Bleak House

Page 1 of 1
A collection of translated short stories by the late Sunil Gangopadhyay reveals his preoccupation with man’s inhumanity
Primal Woman | Sunil Gangopadhyay | Harper Collins | Pages 305 | Rs 399
Sunil Gangopadhyay is a literary institution. An atheist, a radical, co-opted by the establishment. Happily co-opted, it must be said, and by the end a pillar of that establishment—Poet Sunil, as Ginsberg called him in September on Jessore Road, turned president of the Sahitya Akademi. This is literary life (or perhaps just life): at one time, you’re the firebrand, dismissing Tagore as soft and sentimental, founding experimental literary journals, inveighing against the status quo; and then, before you know it, you’re ‘the man’, an abuser of power, rapacious, venal; a toad squatting balefully atop ‘Literature’.

Luckily, whatever your personal foibles and peccadilloes, what is left behind as representative of ‘you’ is the work. And Sunil Gangopadhyay has left behind a lot of work, some of it memorable—‘a considerable prose writer,’ Amit Chaudhuri wrote in eulogy in the The Telegraph, ‘and, at his best, an extraordinary and incomparable poet’—some of it less so. Primal Woman, a collection of short stories compiled and translated by Aruna Chakravarti, is relatively minor work. But the stories, ragged as they are, contain Gangopadhyay’s signature themes: of human nature under stress, of man’s inhumanity to man, as Robert Burns put it.

In these stories, life is a Hobbesian affair, nasty, brutish but not necessarily short. These are people at war with each other, over ever more scarce resources. Bearing the brunt are the poor, subject to the whims of those higher up the economic ladder. And at the receiving end of poor, humiliated men are their families. Nibaran, in ‘Hot Rice—Or Just A Ghost Story?’, is starving, returning home in the driving rain that has washed away his budding cauliflowers and his chances of some daily wage construction labour; he surveys his starving, pregnant wife, children and ancient father: ‘He felt like kicking them all, hard on their bellies, and throwing them out of the shack.... He was the one who needed food... If he lived they would all live. But did anyone understand this simple logic? He was surrounded by monsters with slavering jaws wide as the gates of hell.’

Women, and children of course, are particularly vulnerable. Typical of the women in these stories is Tinni, from ‘A Peacock Feather’: ‘In all her twenty-three years the only kind man Tinni had known was Shibkumar... Her mother had died in her childhood. Her father came home drunk every evening and beat his children mercilessly... They had an aunt living with them who had hated Tinni from the very beginning... Tinni had put up with her aunt’s cruelty but her son Bhaba’s repeated attempts to rape her was the final straw.’ In ‘The Great World’, 16-year- old Kushi is beaten without pause by both her parents. Her solace is both her indomitable spirit and the heavenly promise of a large Qantas advertisement. ‘Kushi craned her neck to look at the hoarding each time a car passed. And wave after wave of ecstasy, a sensation she had never known before, passed over her.’ Gangopadhyay, slyly, leaves you wondering about that ecstasy: the product of the illusions of advertising, or those provided by a groping lover whispering lies about the future?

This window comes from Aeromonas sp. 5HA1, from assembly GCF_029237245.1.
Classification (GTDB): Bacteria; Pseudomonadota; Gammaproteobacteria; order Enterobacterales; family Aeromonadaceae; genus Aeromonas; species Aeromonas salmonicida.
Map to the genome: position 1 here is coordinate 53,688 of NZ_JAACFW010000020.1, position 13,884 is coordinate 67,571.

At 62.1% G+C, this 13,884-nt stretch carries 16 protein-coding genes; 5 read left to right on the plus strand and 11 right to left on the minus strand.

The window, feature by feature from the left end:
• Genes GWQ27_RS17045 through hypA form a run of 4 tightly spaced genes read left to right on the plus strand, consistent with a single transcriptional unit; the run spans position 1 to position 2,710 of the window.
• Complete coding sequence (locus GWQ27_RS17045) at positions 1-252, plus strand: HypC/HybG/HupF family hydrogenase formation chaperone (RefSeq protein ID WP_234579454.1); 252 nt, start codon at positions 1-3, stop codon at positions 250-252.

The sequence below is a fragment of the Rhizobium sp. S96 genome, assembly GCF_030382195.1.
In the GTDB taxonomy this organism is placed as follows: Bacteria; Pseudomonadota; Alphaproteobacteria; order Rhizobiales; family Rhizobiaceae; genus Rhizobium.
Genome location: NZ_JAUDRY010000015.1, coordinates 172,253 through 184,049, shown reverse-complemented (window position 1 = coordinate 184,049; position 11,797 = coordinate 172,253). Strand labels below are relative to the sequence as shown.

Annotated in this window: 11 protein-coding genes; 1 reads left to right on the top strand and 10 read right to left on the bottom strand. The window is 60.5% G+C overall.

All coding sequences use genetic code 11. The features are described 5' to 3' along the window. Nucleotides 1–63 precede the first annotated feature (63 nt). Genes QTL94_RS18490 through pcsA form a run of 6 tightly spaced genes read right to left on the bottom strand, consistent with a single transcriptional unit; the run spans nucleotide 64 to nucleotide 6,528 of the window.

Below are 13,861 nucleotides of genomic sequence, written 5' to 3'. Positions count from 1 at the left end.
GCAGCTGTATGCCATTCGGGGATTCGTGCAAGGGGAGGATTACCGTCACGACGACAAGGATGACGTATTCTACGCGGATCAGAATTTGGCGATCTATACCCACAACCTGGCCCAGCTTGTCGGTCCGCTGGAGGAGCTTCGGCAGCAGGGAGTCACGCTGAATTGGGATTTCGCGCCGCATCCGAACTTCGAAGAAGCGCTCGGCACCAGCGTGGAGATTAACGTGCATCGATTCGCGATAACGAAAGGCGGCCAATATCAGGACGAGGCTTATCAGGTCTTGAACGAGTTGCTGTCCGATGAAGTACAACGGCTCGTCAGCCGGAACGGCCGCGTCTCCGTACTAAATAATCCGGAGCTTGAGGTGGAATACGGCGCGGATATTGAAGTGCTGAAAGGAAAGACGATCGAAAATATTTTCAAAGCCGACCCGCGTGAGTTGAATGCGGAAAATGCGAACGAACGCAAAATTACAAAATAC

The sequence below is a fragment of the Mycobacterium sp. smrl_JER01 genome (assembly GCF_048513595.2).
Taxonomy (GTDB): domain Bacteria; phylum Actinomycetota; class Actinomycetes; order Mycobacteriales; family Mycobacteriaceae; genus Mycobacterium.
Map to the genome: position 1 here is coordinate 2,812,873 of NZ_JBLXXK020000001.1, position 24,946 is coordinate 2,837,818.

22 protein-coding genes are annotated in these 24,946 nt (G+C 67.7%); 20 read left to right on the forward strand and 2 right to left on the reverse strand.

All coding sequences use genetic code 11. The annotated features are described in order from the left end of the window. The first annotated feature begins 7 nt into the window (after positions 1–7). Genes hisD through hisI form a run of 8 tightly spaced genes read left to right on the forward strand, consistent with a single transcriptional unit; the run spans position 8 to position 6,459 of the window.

Even the first woman on the planet, in the title story, is subject to the same demands and expectations that men have of contemporary women. Drawing on Jewish mythology, Ganguly writes not of Eve as the first woman but of Lilith, created like Adam from dust, who draws the ire of Adam and three interfering angels for wanting equality, for wanting her opinions and desires to be taken into account. But what could have been a bracing feminist revision ends in puerile fashion, with ‘hell hath no fury as a woman scorned’ clichés and Lilith as a succubus.

Gangopadhyay’s vision is not relentlessly bleak. There is defiance and anger and, so, the spark of life in even the most downtrodden. In ‘Crossing’, a strange little story about an unknown man for unknown reasons being made to walk blindfolded across a narrow, rickety bridge, the raging Teesta below, the narrator reflects: ‘Like everyone else, I too wanted to live. But was simply being alive enough? Even worms and insects lived. Human beings were different. Their lives had to have a certain quality. Self-worth and self-respect were part of it.’ This is why we cannot cling to the desire of Gangopadhyay’s characters to live in comfort, however scant.

The plain, discomfiting truth is that we have enabled a society in which ‘bhaatuas’ —bonded labourers, working in exchange for boiled rice—are a fact of life in the Indian hinterlands. Poverty forces people to make terrible compromises and do terrible things; but what is more frightening, as the behaviour of even those unencumbered by poverty proves, is that we don’t need poverty to make us do terrible things. That is Gangopadhyay’s bleakest insight.